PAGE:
If patients with hypoglycemia are not fully awake, then they require immediate assistance. Bystanders should never try to force an unconscious patient to swallow something, as this can result in choking and patients may lose the ability to breathe. The safest option is to inject a medicine called glucagon. This can be injected directly into any muscle, preferably the thigh or arm. If no glucagon is available, then call 911 immediately.

Because patients with diabetes may not be able to tell those around them that they may be suffering from low blood sugar, all patients who are at significant risk of hypoglycemia should wear a medical alert bracelet or necklace.

Glucagon

Glucagon is an emergency medicine which very quickly raises blood sugar. It is meant for you, your family, and your friends to have on hand in case you experience very low blood sugar (hypoglycemia). It is meant to be injected into the arm or leg in the event that someone with diabetes is not awake enough to swallow some other form of sugar. Patients with diabetes who might experience low blood sugar should keep this medicine near them at all times and show those around them where it is kept and how to use it.

Diabetic Gastroparesis

Diabetic gastroparesis is a disorder of the nerves to the stomach which sometimes occurs in patients with diabetes. In this disorder, the stomach empties more slowly than usual after a meal. This can cause bloating, heartburn, nausea, abdominal pain, or vomiting, which occur in the hour or two following a meal.

Two things that can minimize the symptoms of gastroparesis are eating several small meals a day, rather than 1 or 2 large meals, and avoiding laying down flat after eating. In addition, taking medicine that is prescribed for this condition can help, as these medicines help the stomach to empty more quickly.

Diabetes and Alcohol

It is very important for you to be extremely moderate in your consumption of alcohol and to always avoid drinking on an empty stomach. Even if you are very careful with the rest of your diet, anything more than very light, occasional drinking will make it extremely difficult, if not impossible, for you to lose weight and get control of your diabetes.

Drinking alcohol on an empty stomach can be dangerous because it can cause sudden, very severe low blood sugar. For this reason, never drink on an empty stomach.

Cigarettes and Diabetes

Smoking is a major health hazard for anyone, but smoking is especially dangerous for people with diabetes because it narrows the blood vessels. Blood vessel constriction can worsen high blood pressure, heart disease, stroke, diabetic sex problems, and limb amputation. Anyone who smokes has triple the risk of having a heart attack. But when patients with diabetes smoke, they increase their risk of having a heart attack by about 10 times.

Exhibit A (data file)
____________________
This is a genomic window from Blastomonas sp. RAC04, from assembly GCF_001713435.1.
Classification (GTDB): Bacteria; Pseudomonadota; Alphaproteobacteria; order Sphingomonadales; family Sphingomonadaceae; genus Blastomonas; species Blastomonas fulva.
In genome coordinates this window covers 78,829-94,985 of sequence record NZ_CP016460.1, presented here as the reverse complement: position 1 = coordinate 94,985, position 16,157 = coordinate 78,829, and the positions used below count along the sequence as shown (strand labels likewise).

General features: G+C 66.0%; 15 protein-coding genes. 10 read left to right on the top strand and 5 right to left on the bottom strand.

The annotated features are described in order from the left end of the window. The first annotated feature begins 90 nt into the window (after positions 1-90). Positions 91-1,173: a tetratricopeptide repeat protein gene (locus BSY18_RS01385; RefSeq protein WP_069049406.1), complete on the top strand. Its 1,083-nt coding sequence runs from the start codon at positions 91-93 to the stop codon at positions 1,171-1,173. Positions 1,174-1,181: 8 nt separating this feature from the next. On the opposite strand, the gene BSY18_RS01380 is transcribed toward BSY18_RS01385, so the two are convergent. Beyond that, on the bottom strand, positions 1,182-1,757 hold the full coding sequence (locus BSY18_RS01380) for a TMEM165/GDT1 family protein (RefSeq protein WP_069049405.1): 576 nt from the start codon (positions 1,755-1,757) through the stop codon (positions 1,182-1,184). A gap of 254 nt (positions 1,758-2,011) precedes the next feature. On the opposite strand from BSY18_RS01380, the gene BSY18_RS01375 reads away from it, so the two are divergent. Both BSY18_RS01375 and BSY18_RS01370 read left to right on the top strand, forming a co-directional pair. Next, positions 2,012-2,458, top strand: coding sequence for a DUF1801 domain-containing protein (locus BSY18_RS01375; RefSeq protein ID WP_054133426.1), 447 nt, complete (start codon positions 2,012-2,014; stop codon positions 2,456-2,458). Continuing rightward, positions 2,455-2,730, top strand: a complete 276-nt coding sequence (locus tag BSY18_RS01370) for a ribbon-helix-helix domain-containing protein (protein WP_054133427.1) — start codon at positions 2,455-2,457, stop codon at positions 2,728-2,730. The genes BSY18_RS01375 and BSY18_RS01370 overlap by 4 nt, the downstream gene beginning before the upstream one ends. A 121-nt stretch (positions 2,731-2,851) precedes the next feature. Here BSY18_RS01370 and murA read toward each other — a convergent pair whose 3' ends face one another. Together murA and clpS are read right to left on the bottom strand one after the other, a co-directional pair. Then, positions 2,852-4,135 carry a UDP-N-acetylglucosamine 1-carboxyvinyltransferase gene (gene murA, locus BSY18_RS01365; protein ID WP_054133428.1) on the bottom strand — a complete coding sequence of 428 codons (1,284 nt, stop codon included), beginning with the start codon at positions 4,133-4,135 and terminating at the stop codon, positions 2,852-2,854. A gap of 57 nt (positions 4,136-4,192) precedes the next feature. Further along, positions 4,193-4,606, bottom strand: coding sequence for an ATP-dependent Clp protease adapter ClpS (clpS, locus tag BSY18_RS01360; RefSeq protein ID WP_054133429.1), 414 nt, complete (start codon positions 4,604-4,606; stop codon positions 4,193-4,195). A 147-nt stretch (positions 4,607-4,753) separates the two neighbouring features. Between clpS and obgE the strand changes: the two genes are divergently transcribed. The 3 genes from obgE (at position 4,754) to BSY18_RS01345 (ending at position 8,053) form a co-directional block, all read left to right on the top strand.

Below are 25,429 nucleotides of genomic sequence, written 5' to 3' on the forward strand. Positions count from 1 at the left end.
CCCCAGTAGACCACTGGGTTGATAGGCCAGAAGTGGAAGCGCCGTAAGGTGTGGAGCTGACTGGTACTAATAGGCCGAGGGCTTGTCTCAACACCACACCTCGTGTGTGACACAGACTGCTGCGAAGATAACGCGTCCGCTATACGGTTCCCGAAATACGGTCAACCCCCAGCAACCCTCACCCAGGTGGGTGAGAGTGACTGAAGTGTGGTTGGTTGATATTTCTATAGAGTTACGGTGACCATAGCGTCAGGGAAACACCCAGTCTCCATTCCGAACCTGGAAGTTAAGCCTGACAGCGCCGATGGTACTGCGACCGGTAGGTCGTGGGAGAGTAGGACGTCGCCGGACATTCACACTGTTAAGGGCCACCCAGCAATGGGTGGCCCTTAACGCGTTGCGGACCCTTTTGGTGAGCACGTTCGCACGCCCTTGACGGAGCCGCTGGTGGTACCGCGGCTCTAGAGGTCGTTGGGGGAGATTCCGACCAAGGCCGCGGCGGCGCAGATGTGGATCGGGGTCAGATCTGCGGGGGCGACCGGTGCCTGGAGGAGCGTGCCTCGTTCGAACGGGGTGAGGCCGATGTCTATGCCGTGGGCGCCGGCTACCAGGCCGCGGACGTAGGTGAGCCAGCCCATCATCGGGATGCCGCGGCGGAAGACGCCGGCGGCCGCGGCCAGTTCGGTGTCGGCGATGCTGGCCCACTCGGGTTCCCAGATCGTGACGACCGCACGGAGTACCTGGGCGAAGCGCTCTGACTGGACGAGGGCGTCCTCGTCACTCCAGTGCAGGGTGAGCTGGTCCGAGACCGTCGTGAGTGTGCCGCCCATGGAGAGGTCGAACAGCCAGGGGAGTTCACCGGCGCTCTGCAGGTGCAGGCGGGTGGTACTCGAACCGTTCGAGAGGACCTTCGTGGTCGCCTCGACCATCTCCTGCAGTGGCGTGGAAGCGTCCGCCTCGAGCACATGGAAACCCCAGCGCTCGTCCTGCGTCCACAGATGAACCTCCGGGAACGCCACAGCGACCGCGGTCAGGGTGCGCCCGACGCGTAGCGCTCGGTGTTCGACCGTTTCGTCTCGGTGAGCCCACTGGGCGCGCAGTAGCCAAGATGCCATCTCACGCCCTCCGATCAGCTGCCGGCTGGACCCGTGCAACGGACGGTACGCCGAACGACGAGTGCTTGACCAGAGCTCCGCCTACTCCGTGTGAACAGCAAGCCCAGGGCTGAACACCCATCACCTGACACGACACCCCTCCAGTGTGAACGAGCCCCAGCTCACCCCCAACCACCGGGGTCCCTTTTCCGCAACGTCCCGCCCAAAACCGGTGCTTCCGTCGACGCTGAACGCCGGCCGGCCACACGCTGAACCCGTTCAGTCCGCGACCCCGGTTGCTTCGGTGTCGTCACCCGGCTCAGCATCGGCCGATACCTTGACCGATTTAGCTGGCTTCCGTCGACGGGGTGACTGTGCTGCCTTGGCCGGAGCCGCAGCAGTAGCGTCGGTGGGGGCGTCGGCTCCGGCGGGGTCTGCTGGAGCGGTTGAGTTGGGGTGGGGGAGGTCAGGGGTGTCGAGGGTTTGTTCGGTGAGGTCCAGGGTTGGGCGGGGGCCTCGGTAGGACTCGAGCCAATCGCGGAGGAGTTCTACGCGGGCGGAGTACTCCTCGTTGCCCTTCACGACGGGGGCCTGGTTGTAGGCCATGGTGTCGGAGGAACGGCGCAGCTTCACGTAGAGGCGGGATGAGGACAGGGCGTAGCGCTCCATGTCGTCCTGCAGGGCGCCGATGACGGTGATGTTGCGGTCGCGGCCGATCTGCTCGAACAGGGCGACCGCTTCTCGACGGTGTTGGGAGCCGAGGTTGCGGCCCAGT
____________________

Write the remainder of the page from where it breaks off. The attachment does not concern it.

Diabetes and Pregnancy

Women with diabetes can have healthy babies, but it takes planning ahead and special care. Pregnancy makes high and low blood sugar levels happen more often. It can also make diabetic eye disease and diabetic kidney disease worse. High blood sugar levels during pregnancy are dangerous for the baby, too.

It is thus very important for women with diabetes and their partners to be very careful about birth control. If they are thinking about becoming pregnant, they should know that keeping blood sugar levels near normal before and during pregnancy can help protect the mother and her baby. This is why it is very important for a person with diabetes to plan their pregnancies carefully ahead of time.

Questions?

Your questions are important. Call your doctor or health care provider if you have questions or concerns. At UWMC, clinic staff are also available to help at any time.


Barak Gaster, MD
Assistant Professor
Department of Medicine, Division of General Internal Medicine
University of Washington Medical Center

PDF icon PDF documents require Adobe Acrobat Reader for viewing or printing. Acrobat is available free of charge from the Adobe Web site (http://www.adobe.com/prodindex/acrobat/readstep.html)

 

Home |Health Information for Woman | | For Professionals
Clinics and Services | About Us | Contact Us | Site Map

© Copyright 2001-2008, UW Women's Health Center of Excellence.